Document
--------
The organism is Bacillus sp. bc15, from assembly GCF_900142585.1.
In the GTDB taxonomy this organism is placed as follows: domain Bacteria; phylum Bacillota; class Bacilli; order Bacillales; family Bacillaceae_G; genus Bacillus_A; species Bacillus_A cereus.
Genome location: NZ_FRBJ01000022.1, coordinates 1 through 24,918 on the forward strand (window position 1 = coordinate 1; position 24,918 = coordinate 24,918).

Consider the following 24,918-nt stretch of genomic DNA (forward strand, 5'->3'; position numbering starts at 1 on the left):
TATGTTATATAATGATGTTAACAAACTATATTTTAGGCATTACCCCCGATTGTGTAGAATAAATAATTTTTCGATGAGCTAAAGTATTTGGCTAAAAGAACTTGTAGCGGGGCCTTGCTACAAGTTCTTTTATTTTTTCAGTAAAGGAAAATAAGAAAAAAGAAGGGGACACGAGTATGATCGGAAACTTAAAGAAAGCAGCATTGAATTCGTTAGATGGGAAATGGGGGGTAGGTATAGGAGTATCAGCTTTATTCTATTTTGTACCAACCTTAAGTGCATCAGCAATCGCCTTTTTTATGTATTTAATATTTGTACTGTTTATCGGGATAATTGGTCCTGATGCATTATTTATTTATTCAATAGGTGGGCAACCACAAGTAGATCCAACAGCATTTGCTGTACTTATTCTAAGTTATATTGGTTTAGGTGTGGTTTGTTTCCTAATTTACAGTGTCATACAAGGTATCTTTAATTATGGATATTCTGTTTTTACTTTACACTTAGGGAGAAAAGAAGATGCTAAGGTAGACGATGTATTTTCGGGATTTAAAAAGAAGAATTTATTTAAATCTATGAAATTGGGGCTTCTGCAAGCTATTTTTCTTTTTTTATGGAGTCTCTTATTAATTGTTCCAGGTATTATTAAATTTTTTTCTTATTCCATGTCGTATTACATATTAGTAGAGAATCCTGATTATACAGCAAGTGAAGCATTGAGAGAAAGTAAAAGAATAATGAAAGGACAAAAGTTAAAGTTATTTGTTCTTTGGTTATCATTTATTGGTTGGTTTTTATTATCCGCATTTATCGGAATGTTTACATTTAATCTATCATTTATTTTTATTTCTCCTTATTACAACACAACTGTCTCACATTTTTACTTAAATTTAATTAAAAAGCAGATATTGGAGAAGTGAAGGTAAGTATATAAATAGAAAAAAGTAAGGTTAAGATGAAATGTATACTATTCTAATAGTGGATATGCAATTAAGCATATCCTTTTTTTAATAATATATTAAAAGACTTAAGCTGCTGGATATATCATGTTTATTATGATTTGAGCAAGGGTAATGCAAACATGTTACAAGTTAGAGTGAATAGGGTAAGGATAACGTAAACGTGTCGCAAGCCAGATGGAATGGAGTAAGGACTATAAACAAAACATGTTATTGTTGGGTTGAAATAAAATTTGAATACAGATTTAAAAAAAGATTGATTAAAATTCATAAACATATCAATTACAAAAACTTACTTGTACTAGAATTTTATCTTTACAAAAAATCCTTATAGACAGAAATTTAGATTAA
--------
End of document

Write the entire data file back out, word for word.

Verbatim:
The organism is Bacillus sp. bc15, from assembly GCF_900142585.1.
In the GTDB taxonomy this organism is placed as follows: domain Bacteria; phylum Bacillota; class Bacilli; order Bacillales; family Bacillaceae_G; genus Bacillus_A; species Bacillus_A cereus.
Genome location: NZ_FRBJ01000022.1, coordinates 1 through 24,918 on the forward strand (window position 1 = coordinate 1; position 24,918 = coordinate 24,918).

Consider the following 24,918-nt stretch of genomic DNA (forward strand, 5'->3'; position numbering starts at 1 on the left):
TATGTTATATAATGATGTTAACAAACTATATTTTAGGCATTACCCCCGATTGTGTAGAATAAATAATTTTTCGATGAGCTAAAGTATTTGGCTAAAAGAACTTGTAGCGGGGCCTTGCTACAAGTTCTTTTATTTTTTCAGTAAAGGAAAATAAGAAAAAAGAAGGGGACACGAGTATGATCGGAAACTTAAAGAAAGCAGCATTGAATTCGTTAGATGGGAAATGGGGGGTAGGTATAGGAGTATCAGCTTTATTCTATTTTGTACCAACCTTAAGTGCATCAGCAATCGCCTTTTTTATGTATTTAATATTTGTACTGTTTATCGGGATAATTGGTCCTGATGCATTATTTATTTATTCAATAGGTGGGCAACCACAAGTAGATCCAACAGCATTTGCTGTACTTATTCTAAGTTATATTGGTTTAGGTGTGGTTTGTTTCCTAATTTACAGTGTCATACAAGGTATCTTTAATTATGGATATTCTGTTTTTACTTTACACTTAGGGAGAAAAGAAGATGCTAAGGTAGACGATGTATTTTCGGGATTTAAAAAGAAGAATTTATTTAAATCTATGAAATTGGGGCTTCTGCAAGCTATTTTTCTTTTTTTATGGAGTCTCTTATTAATTGTTCCAGGTATTATTAAATTTTTTTCTTATTCCATGTCGTATTACATATTAGTAGAGAATCCTGATTATACAGCAAGTGAAGCATTGAGAGAAAGTAAAAGAATAATGAAAGGACAAAAGTTAAAGTTATTTGTTCTTTGGTTATCATTTATTGGTTGGTTTTTATTATCCGCATTTATCGGAATGTTTACATTTAATCTATCATTTATTTTTATTTCTCCTTATTACAACACAACTGTCTCACATTTTTACTTAAATTTAATTAAAAAGCAGATATTGGAGAAGTGAAGGTAAGTATATAAATAGAAAAAAGTAAGGTTAAGATGAAATGTATACTATTCTAATAGTGGATATGCAATTAAGCATATCCTTTTTTTAATAATATATTAAAAGACTTAAGCTGCTGGATATATCATGTTTATTATGATTTGAGCAAGGGTAATGCAAACATGTTACAAGTTAGAGTGAATAGGGTAAGGATAACGTAAACGTGTCGCAAGCCAGATGGAATGGAGTAAGGACTATAAACAAAACATGTTATTGTTGGGTTGAAATAAAATTTGAATACAGATTTAAAAAAAGATTGATTAAAATTCATAAACATATCAATTACAAAAACTTACTTGTACTAGAATTTTATCTTTACAAAAAATCCTTATAGACAGAAATTTAGATTAA